The Plaintiffs subsequently became aware that Thoroughbred had ceased doing business. Accordingly, on July 30, 1997, the Plaintiffs filed two amended complaints naming Steven Stepp ("Stepp") and Velocity Power Boats ("Velocity") as additional defendants, alleging that Velocity was a "successor corporation" to Thoroughbred and that Velocity and Thoroughbred were both alter egos of Stepp.4 The first of these amended complaints, filed by the individual plaintiffs (i.e., the Patins and Boley and Watkins), was never served on either Stepp or Velocity, and was subsequently dismissed without prejudice. However, the LFBIC, who filed the second amended complaint, sought and obtained Stepp's and Velocity's consent to waive service.5

        Stepp and Velocity filed a motion to dismiss the LFBIC's amended complaint,

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arguing that the Louisiana federal district court lacked personal jurisdiction over them. On May 21, 1998, the district court denied Stepp and Velocity's motion to dismiss without prejudice, in order to allow for discovery.

        On December 15, 1998, Stepp and Velocity filed a motion for summary judgment, seeking to dismiss the LFBIC's amended complaint for lack of personal jurisdiction, and, alternatively, seeking a judgment on the merits that there was insufficient evidence to raise a genuine issue of material fact regarding the appropriateness of piercing the corporate veil of Thoroughbred or imposing successor corporation liability upon Velocity. The district court found that it lacked personal jurisdiction over Stepp and Velocity.6 However, the court held open the possibility that Stepp and Velocity might be subject to personal jurisdiction if those defendants were found liable (based on the doctrines of piercing the corporate veil and successor liability) for claims against Thoroughbred, because Thoroughbred waived its personal jurisdiction defense.7 The district court accordingly denied Stepp and Velocity's motion for summary judgment, finding that there were genuine issues of material fact regarding whether Thoroughbred's corporate veil could be pierced and whether Velocity could be held liable as a successor corporation of Thoroughbred.

         The court conducted the damages phase of the trial as a bench trial on July 17 and 18, 2001. At the close of the Plaintiffs' evidence, the Defendants moved for judgment as a matter of law pursuant to Federal Rule of Civil Procedure 52(c), arguing: (1) that the LFBIC's action against Stepp and Velocity should be dismissed for lack of personal jurisdiction; and in the alternative, (2) that the LFBIC's action against Stepp and Velocity should be dismissed because the Plaintiffs failed to show that piercing the corporate veil or imposing successor liability was appropriate.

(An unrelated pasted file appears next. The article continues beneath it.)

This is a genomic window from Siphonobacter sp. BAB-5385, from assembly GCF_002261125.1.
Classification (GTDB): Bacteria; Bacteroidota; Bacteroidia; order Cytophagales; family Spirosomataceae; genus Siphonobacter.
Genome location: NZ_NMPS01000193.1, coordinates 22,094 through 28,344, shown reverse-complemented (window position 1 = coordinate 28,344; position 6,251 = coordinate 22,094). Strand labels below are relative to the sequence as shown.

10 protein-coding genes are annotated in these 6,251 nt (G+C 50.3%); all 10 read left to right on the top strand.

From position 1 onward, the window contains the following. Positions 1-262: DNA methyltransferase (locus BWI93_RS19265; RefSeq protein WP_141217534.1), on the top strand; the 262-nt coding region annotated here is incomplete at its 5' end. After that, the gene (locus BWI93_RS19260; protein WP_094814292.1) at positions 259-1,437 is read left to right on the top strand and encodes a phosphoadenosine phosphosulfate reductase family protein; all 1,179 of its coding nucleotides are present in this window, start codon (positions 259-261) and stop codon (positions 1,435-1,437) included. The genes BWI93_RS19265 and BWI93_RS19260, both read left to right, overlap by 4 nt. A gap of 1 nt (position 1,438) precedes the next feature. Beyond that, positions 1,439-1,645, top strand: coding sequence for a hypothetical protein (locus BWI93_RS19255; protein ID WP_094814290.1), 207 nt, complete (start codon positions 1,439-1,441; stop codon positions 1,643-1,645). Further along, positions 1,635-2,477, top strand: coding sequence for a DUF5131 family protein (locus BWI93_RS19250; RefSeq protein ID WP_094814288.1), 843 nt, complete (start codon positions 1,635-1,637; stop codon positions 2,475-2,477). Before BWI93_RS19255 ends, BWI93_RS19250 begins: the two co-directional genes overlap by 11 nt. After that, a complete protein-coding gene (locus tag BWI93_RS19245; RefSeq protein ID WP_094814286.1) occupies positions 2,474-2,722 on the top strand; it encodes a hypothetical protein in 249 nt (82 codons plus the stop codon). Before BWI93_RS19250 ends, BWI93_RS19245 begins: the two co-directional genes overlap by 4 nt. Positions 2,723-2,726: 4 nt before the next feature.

The district court issued a memorandum ruling dated September 21, 2000. The district court held that, under the choice of law rules of the forum state (i.e., Louisiana), the substantive law of Florida governed the court's determinations whether Velocity was a successor of Thoroughbred and whether the corporate veil could be pierced. The district court determined that, under Florida law, Velocity was the successor of Thoroughbred because the transformation of Velocity and Thoroughbred constituted a "de facto merger" of the two corporations and because Velocity was merely a continuation of its predecessor, Thoroughbred. The district court also held that, under Florida law, it was appropriate to pierce the corporate veil and hold Stepp liable for the obligations of Velocity and Thoroughbred.8 Accordingly, the district

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court concluded that it was appropriate to impute Thoroughbred's waiver of the defense of lack of personal jurisdiction to Velocity and Stepp and to hold Velocity and Stepp liable for Thoroughbred's obligations to the LFB1C.9

        Pursuant to this ruling, on September 22, 2000, the district court entered judgment: (1) in favor of George Patin against Thoroughbred for the sum of $23,000 minus the salvage value of the boat; (2) in favor of Laura Patin against Thoroughbred for the sum of $2328; (3) in favor of Boley and Watkins against Thoroughbred for the sums of $3841 and $3836, respectively; and (4) in favor of the LFBIC against Thoroughbred, Velocity, and Stepp in the sum of $49,004. The district court also ordered the parties to file a joint stipulation as to the salvage value of the boat or to notify the court that such stipulation was not possible within twenty-one days after entry of judgment.

        The parties subsequently proved unable to reach an agreement as to the salvage value of the boat. The district court accordingly instructed Magistrate Judge Stephen Riedlinger to conduct a hearing inquiring into the salvage value of the boat. On February 9, 2001, the magistrate judge issued a report that determined the salvage value of the boat to be $5000, and a

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recommendation that this amount be deducted from the award to George Patin. On June 6, 2001, the district court concurred with the magistrate judge's findings and ordered that the salvage value of the boat be set at $5000 and that the previously-entered judgment in favor of George Patin be reduced by that amount.

        Thoroughbred, Velocity, and Stepp filed the instant appeal of the district court's judgment on October 20, 2000,10 arguing: 1) that Stepp is not liable to the LFBIC because the corporate veils of Thoroughbred and Velocity cannot be pierced to reach Stepp; 2) that Velocity is not liable...